According to dictionary.com, the adjective arguable has two definitions
- susceptible to debate, challenge, or doubt; questionable: Whether this is the best plan of action or not is arguable.
- susceptible to being supported by convincing or persuasive argument: Admirers agree that it is arguable he is the finest pianist of his generation.
I find that these two definitions are a bit contrary to each other. The first one emphasizes that something is doubtful, while the other means that something is probably convincing. How to distinguish between the two definitions from a sentence? Example from google news (including the adverb "arguably")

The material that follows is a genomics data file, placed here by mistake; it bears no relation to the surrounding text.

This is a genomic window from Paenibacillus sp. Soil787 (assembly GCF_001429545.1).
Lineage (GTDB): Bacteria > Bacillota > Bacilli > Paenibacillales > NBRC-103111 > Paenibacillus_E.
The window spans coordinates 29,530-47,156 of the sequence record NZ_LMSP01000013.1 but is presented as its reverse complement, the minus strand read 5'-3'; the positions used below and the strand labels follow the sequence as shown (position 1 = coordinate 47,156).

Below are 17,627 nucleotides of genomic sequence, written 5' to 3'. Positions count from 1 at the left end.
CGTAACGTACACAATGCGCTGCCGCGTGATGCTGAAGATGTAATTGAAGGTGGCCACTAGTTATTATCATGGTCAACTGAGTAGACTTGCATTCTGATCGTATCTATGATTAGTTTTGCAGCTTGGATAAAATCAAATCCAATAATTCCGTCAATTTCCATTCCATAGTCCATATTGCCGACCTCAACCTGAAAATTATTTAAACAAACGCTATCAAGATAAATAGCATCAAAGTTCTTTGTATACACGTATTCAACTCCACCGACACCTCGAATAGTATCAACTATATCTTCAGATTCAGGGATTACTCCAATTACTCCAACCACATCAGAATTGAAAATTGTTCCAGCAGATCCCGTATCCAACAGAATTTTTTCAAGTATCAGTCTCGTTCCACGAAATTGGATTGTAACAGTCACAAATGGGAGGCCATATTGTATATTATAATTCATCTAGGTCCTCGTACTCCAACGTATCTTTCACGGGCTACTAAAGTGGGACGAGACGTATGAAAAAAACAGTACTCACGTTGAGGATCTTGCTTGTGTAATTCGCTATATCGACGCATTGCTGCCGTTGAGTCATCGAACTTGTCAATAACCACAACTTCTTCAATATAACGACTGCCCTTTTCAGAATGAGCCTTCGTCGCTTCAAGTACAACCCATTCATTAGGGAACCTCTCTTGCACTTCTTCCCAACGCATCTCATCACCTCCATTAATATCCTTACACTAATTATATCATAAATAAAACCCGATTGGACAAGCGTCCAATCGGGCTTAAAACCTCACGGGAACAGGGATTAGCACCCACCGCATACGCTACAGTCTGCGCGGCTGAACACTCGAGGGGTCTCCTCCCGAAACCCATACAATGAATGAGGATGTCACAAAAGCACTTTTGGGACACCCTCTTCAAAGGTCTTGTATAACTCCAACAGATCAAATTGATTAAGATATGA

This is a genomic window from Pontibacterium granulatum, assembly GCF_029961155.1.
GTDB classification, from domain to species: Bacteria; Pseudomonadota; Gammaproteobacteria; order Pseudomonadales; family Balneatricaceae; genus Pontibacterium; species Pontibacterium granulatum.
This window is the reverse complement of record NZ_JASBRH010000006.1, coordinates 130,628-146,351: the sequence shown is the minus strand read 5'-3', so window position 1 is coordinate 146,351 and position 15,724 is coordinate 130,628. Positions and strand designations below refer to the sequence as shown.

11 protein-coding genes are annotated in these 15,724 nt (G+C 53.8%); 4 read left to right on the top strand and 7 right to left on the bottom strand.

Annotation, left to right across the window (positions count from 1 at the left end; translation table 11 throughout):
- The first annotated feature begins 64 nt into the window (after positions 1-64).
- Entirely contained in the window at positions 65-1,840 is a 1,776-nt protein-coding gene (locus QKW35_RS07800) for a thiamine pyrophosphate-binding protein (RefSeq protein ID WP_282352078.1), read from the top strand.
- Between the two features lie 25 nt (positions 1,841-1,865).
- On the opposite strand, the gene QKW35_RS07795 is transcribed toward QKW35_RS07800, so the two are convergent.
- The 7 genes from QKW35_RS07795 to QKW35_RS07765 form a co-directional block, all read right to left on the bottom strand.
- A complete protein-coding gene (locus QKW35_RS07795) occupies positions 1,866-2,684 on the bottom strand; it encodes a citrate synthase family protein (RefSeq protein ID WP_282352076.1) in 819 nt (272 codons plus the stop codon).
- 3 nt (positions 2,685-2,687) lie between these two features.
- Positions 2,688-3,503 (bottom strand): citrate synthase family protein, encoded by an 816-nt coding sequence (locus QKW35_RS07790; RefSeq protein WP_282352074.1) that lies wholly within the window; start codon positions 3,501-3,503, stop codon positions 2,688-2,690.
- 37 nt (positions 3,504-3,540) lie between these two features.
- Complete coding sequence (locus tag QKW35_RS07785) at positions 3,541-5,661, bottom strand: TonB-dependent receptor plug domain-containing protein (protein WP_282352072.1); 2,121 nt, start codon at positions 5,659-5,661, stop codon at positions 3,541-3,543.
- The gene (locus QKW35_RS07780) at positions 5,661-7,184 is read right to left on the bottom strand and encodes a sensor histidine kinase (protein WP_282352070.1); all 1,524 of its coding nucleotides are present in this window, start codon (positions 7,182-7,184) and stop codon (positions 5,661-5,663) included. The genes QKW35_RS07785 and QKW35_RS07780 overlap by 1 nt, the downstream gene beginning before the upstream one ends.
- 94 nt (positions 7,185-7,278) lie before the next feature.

Carl Lewis, arguably the world's greatest-ever Olympian, is involved in another running battle – to become a politician.
Here, the appellants have an arguable case that the minister's decision exceeded his jurisdiction